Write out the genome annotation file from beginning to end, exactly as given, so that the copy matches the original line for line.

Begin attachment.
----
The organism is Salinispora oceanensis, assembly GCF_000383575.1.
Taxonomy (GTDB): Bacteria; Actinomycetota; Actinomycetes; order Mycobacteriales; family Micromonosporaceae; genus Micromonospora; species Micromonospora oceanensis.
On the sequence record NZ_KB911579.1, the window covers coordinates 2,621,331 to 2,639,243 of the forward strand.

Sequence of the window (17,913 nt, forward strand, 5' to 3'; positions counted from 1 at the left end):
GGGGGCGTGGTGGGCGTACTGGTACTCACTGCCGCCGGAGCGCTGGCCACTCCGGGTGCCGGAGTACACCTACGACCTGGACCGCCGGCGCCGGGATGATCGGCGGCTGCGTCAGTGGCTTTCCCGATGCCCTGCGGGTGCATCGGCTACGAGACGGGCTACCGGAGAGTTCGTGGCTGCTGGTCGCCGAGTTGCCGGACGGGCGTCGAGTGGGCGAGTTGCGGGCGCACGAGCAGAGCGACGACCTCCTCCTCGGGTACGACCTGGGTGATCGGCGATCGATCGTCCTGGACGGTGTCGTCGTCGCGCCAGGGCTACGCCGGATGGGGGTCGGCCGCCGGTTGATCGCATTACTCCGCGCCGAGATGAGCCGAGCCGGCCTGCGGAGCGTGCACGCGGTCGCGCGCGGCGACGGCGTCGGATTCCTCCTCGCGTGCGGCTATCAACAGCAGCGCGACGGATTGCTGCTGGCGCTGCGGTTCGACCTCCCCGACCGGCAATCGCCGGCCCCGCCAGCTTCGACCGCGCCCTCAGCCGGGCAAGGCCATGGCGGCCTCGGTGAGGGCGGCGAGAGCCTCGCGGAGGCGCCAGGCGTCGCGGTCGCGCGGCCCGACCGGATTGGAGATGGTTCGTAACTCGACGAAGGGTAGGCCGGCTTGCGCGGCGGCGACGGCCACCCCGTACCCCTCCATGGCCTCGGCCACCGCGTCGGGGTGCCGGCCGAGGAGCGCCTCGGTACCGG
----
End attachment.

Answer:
The organism is Salinispora oceanensis, assembly GCF_000383575.1.
Taxonomy (GTDB): Bacteria; Actinomycetota; Actinomycetes; order Mycobacteriales; family Micromonosporaceae; genus Micromonospora; species Micromonospora oceanensis.
On the sequence record NZ_KB911579.1, the window covers coordinates 2,621,331 to 2,639,243 of the forward strand.

Sequence of the window (17,913 nt, forward strand, 5' to 3'; positions counted from 1 at the left end):
GGGGGCGTGGTGGGCGTACTGGTACTCACTGCCGCCGGAGCGCTGGCCACTCCGGGTGCCGGAGTACACCTACGACCTGGACCGCCGGCGCCGGGATGATCGGCGGCTGCGTCAGTGGCTTTCCCGATGCCCTGCGGGTGCATCGGCTACGAGACGGGCTACCGGAGAGTTCGTGGCTGCTGGTCGCCGAGTTGCCGGACGGGCGTCGAGTGGGCGAGTTGCGGGCGCACGAGCAGAGCGACGACCTCCTCCTCGGGTACGACCTGGGTGATCGGCGATCGATCGTCCTGGACGGTGTCGTCGTCGCGCCAGGGCTACGCCGGATGGGGGTCGGCCGCCGGTTGATCGCATTACTCCGCGCCGAGATGAGCCGAGCCGGCCTGCGGAGCGTGCACGCGGTCGCGCGCGGCGACGGCGTCGGATTCCTCCTCGCGTGCGGCTATCAACAGCAGCGCGACGGATTGCTGCTGGCGCTGCGGTTCGACCTCCCCGACCGGCAATCGCCGGCCCCGCCAGCTTCGACCGCGCCCTCAGCCGGGCAAGGCCATGGCGGCCTCGGTGAGGGCGGCGAGAGCCTCGCGGAGGCGCCAGGCGTCGCGGTCGCGCGGCCCGACCGGATTGGAGATGGTTCGTAACTCGACGAAGGGTAGGCCGGCTTGCGCGGCGGCGACGGCCACCCCGTACCCCTCCATGGCCTCGGCCACCGCGTCGGGGTGCCGGCCGAGGAGCGCCTCGGTACCGG